The Exchange

The Exchange is New Hampshire's only locally produced statewide call-in talk show. NHPR listeners have a daily forum to discuss important issues and speak directly with elected officials.
_______

Click here to get our podcast on iTunes, and click here to find us on Stitcher.

Want to get an email when we publish a new episode? Click to subscribe.

Call in during the show: 800.892.6477

This week on The Exchange:

Monday, 8/3: Rebroadcast: Does Homework Matter?

Tuesday, 8/4: Republican Primary Candidate Forum Reaction

Wednesday, 8/5: Greek Debt Crisis & Eurozone

Thursday, 8/6: Primary Candidates & Immigration

Friday, 8/7: Friday N.H. News Roundup

Each fall the Third Coast International Audio Festival brings the best new documentaries produced worldwide to the national airwaves in a special two-hour program.  The 2011 broadcast includes evocative stories, from the tale of a young woman coaxed out of a coma by her boyfriend, to the insightful exploration of Tea Party politics in Michigan through a friendship gone awry.  Host Gwen Macsai, an award-winning writer, producer and humorist, is our guide through this annual tour of the world's best new documentaries.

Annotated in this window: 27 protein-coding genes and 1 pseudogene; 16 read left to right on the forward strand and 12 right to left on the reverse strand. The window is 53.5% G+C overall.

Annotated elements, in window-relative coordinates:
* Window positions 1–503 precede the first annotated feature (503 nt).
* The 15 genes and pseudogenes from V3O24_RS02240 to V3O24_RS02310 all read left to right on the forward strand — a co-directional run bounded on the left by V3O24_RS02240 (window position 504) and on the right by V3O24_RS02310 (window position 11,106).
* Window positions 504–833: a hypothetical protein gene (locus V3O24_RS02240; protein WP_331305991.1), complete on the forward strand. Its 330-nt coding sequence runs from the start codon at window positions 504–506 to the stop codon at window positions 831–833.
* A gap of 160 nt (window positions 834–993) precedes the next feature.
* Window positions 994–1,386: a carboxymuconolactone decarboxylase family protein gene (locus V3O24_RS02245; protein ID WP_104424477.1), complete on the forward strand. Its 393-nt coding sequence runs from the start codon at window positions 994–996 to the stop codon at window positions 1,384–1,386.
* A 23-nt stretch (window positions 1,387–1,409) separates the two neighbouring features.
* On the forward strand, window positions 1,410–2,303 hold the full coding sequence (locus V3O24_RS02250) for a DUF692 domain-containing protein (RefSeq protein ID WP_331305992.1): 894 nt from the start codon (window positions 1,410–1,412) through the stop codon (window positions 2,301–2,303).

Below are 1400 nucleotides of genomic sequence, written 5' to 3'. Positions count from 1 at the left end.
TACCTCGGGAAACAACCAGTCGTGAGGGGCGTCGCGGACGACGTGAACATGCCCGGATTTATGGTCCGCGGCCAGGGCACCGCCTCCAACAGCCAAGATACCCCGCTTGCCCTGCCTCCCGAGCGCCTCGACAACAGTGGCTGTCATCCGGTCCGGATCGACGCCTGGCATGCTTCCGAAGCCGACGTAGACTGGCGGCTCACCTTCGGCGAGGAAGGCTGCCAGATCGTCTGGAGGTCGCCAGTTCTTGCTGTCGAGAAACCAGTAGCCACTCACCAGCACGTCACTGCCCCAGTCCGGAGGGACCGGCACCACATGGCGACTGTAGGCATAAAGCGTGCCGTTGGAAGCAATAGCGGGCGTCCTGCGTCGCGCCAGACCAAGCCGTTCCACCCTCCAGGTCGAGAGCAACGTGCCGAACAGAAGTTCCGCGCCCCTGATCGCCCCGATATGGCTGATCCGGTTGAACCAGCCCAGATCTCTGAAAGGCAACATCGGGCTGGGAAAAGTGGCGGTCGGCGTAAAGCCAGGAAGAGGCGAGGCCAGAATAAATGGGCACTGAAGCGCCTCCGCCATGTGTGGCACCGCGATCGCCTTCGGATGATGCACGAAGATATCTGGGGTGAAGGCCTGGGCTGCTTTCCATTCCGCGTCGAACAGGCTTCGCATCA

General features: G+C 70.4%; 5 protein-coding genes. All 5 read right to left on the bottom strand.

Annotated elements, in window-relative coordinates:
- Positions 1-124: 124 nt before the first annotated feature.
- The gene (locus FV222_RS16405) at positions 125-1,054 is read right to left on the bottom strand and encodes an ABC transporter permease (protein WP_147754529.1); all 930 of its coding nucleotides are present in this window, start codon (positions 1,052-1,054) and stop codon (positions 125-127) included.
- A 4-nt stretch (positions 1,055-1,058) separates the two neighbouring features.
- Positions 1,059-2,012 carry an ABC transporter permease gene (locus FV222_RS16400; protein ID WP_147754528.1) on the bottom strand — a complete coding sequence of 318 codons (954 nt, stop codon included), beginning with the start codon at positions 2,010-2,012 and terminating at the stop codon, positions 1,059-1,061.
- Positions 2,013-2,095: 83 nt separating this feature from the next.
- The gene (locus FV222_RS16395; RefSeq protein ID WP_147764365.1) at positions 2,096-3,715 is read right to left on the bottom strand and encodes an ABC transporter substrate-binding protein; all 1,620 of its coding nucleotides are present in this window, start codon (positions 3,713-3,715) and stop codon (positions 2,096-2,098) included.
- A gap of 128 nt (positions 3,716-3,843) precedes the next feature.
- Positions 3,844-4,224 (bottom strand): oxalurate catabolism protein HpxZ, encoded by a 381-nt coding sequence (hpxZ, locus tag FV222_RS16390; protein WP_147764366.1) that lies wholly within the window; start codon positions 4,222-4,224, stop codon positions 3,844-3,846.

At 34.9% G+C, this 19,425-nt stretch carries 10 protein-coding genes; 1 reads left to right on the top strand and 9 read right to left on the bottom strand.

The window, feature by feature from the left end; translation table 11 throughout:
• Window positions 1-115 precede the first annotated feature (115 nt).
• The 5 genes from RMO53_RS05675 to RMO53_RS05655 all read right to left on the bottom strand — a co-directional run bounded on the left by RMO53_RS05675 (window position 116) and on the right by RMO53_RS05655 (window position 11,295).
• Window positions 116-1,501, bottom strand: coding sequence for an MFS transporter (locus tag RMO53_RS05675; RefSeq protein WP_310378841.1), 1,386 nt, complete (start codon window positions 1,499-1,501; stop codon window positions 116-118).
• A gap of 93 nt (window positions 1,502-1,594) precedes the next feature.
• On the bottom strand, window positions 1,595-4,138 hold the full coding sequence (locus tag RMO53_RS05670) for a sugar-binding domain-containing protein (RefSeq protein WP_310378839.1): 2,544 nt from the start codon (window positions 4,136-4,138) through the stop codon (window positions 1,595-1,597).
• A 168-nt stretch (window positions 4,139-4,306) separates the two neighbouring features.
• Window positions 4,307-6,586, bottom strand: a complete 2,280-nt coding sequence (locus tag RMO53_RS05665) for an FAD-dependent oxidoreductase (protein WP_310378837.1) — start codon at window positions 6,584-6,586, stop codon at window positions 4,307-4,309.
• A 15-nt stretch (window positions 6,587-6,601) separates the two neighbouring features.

Harvest

Nov 24, 2011

Autumn is harvest time. That means Iowa corn and soybeans; fruit dried in the California sun; greens, beans, and potatoes; slaughtered hogs and beef trucked to market. It also means Thanksgiving turkeys. Harvest follows the families to the grain elevator, the farmers markets and, in a welcome break from work, the State Fair. It's the time of summing up after the long growing season --- the time to decide whether the gamble of early spring planting season has paid off.  Listener information is available at www.fivefarms.org

Our series on New Hampshire Immigration continues with our state’s first residents.  Before textile mills, melting pots and refugees there were Native Americans who inhabited the state for centuries, and our first immigrants, English fisherman and entrepreneurs  looking to escape Puritan rules and start a new life. We’ll look at who these first Granite Staters were and how they shaped our immigration story.  

Guests

Immigration and Thanksgiving

Nov 23, 2011

Exchange Executive Producer Keith Shields explores how the holiday of Thanksgiving has been linked over time in US history with the issue of Immigration